En EspaŅol

Q. Who is Mr. Smarty Plants?

A: There are those who suspect Wildflower Center volunteers are the culpable and capable culprits. Yet, others think staff members play some, albeit small, role. You can torture us with your plant questions, but we will never reveal the Green Guru's secret identity.

Help us grow by giving to the Plant Database Fund or by becoming a member

Did you know you can access the Native Plant Information Network with your web-enabled smartphone?

Share

Ask Mr. Smarty Plants

Ask Mr. Smarty Plants is a free service provided by the staff and volunteers at the Lady Bird Johnson Wildflower Center.

Search Smarty Plants
    
 
See a list of all Smarty Plants questions
Can't find the answer in our existing FAQs, submit a question to Mr. Smarty Plants.
Need help with plant identification, visit the plant identification page.
 
rate this answer
4 ratings

Monday - March 23, 2009

From: Greenville, IN
Region: Midwest
Topic: Vines
Title: Will an ivy vine growing up my maple kill it?
Answered by: Jimmy Mills

QUESTION:

I have a ground cover ivy vine that has grown up my big maple tree. I would like to know if this will kill the tree if left, or will I kill the tree if I take it off? What should I do with it?

ANSWER:

Your ground cover ivy (you don't mention the kind) needs three things to survive; light, water, and nutrients. Your big maple tree needs the same three things; thus they are competitors. The maple tree has the advantage because of a massive root sytem to absorb water and nutrients, and because its trunk and branches can put its leaves up high in order to absorb sunlight. The ivy plant probably can get sufficient moisture and nutrients with its root system, but it most likely isn't getting enough light under the shade of the maple tree. To get more light, it needs a new strategy; grow up the big trunk and branches of the maple tree. This is why your ground cover is becoming aerial.

Mr. Smarty Plants thinks the the answer to your first two questions is no. Generally, ivy vines won't kill trees, but  their presence on the tree is not with out some consequences. If the growth of the ivy becomes excessive, the ivy leaves may block sunlight from the maple leaves, and the weight of the ivy may weaken the limbs of the maple and cause them to break. Removing the ivy won't kill the tree. Just do it carefully so you don't damage the tree bark.

Remove? Don't remove? This a pesonal preference. These two links gives several pros and cons regarding ivy vines in trees.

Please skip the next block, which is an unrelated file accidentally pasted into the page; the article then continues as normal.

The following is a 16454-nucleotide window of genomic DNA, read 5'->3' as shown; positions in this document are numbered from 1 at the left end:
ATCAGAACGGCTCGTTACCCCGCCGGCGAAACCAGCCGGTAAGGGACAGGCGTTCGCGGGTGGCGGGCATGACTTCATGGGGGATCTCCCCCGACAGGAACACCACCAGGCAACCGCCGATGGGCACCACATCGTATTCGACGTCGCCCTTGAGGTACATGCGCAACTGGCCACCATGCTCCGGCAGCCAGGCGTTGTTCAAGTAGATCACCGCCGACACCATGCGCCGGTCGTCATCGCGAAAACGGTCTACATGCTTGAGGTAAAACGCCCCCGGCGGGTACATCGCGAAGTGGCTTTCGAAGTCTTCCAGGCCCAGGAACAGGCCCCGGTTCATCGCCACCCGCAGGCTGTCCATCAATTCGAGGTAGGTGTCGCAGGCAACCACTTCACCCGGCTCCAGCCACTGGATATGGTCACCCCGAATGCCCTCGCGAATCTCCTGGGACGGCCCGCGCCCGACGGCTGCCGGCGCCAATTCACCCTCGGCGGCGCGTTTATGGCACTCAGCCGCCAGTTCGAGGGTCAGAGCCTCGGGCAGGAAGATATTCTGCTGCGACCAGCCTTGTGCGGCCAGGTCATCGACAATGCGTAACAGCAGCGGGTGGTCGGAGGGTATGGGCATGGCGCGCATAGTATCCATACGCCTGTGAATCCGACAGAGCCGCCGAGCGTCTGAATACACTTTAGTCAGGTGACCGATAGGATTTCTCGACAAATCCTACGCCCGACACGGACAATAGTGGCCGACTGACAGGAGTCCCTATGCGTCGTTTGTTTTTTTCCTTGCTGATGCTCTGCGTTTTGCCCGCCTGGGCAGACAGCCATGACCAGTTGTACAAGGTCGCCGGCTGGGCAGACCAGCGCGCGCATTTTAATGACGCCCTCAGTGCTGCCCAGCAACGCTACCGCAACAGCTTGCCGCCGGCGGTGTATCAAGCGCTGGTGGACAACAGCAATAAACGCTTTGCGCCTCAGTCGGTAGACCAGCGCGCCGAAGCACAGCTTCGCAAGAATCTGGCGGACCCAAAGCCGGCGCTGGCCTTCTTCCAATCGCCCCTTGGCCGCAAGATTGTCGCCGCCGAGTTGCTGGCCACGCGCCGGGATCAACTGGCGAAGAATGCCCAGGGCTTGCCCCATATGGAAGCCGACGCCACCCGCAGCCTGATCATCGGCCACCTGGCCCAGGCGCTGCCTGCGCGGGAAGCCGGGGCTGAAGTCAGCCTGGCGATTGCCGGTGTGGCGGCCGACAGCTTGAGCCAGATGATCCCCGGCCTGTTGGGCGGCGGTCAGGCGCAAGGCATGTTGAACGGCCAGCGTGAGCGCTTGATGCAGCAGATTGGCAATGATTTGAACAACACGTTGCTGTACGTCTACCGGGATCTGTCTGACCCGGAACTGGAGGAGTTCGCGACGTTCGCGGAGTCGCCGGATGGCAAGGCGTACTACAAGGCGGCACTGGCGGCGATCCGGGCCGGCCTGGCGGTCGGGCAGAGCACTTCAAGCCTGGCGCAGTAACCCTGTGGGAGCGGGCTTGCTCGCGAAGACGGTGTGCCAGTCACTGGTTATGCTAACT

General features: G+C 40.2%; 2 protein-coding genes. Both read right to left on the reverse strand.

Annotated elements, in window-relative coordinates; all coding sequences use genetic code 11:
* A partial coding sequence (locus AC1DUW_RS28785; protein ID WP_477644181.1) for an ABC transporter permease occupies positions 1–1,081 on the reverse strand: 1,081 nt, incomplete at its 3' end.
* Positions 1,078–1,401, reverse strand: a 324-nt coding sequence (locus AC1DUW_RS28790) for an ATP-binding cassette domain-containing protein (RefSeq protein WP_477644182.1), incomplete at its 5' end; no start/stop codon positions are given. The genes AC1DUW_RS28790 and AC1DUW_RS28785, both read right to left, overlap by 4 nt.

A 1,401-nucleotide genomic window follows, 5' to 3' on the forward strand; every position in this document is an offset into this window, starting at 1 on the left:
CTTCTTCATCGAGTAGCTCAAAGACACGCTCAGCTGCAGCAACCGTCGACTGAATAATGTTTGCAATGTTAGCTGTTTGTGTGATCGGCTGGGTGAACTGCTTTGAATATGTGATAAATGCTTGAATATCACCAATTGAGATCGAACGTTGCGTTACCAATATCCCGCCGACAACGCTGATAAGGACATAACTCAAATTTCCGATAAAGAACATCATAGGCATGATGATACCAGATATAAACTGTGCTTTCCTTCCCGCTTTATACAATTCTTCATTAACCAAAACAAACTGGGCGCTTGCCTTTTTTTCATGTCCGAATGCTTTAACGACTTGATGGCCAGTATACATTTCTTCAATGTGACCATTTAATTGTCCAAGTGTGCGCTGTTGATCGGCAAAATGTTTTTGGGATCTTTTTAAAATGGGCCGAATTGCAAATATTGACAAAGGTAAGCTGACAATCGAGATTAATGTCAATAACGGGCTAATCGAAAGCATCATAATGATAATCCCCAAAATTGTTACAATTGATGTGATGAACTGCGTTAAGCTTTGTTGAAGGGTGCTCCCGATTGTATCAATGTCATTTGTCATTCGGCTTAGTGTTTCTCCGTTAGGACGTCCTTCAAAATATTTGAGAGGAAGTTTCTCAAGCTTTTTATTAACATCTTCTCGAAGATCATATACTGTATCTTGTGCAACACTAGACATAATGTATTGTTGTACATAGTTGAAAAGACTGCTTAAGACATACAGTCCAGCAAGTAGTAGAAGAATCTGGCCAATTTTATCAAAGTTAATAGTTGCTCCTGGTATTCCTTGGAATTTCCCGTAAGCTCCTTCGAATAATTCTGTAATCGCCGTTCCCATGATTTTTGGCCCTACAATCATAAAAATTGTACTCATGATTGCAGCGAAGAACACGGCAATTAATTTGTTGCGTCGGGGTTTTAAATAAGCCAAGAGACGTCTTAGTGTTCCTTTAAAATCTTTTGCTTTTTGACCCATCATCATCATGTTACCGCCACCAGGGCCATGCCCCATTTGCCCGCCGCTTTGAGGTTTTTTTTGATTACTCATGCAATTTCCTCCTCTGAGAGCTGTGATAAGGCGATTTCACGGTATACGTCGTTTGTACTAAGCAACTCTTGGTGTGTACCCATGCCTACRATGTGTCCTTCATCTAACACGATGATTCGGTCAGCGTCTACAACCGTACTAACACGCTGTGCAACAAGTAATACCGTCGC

Trees Atlanta

Classy Groundcovers

 

More Vines Questions

What thorny vine grows rapidly in Pensacola?
May 06, 2013 - What thorny vine grows rapidly in Pensacola?
view the full question and answer

Re-landscaping in Stephenville, TX.
November 17, 2012 - I prefer native plants. We are re-landsacaping, so I need grass, ground cover, vines and flowers to plant in our back yard. We have many trees and the whole yard is shady. A small area might be con...
view the full question and answer

Vines for side of home
July 14, 2008 - Can you suggest a native vine for Central Maryland? The intent is for the vine to grow up the southern face of a vinyl sided home to make the home more attractive but also to provide some reduction o...
view the full question and answer

Evergreen vine for Austin
June 21, 2009 - In addition to coral honeysuckle, carolina jasmine, and crossvine can you recommend any other fairly hardy, evergreen vines that will do well draping from the top of a wall in Austin, Texas. Exposure ...
view the full question and answer

Non-blooming of Campsis radicans, Trumpet Vine
August 25, 2006 - I have a trumpet vine that does not bloom. My neighbor has the same plant and it blooms profusely. I have pruned the vine in February as was suggested on another site. It is healthy and is planted a...
view the full question and answer

Smarty Plants's Facebook profile Support the Wildflower Center by Donating Online or Becoming a Member today.

Mr. Smarty Plants wants you to be his Facebook friend. Click the Facebook icon to add yourself to Mr. Smarty Plants list of friends.
E-NEWSLETTER | BECOME A MEMBER | DONATE NOW | MEDIA | SITEMAP
© 2014 Lady Bird Johnson Wildflower Center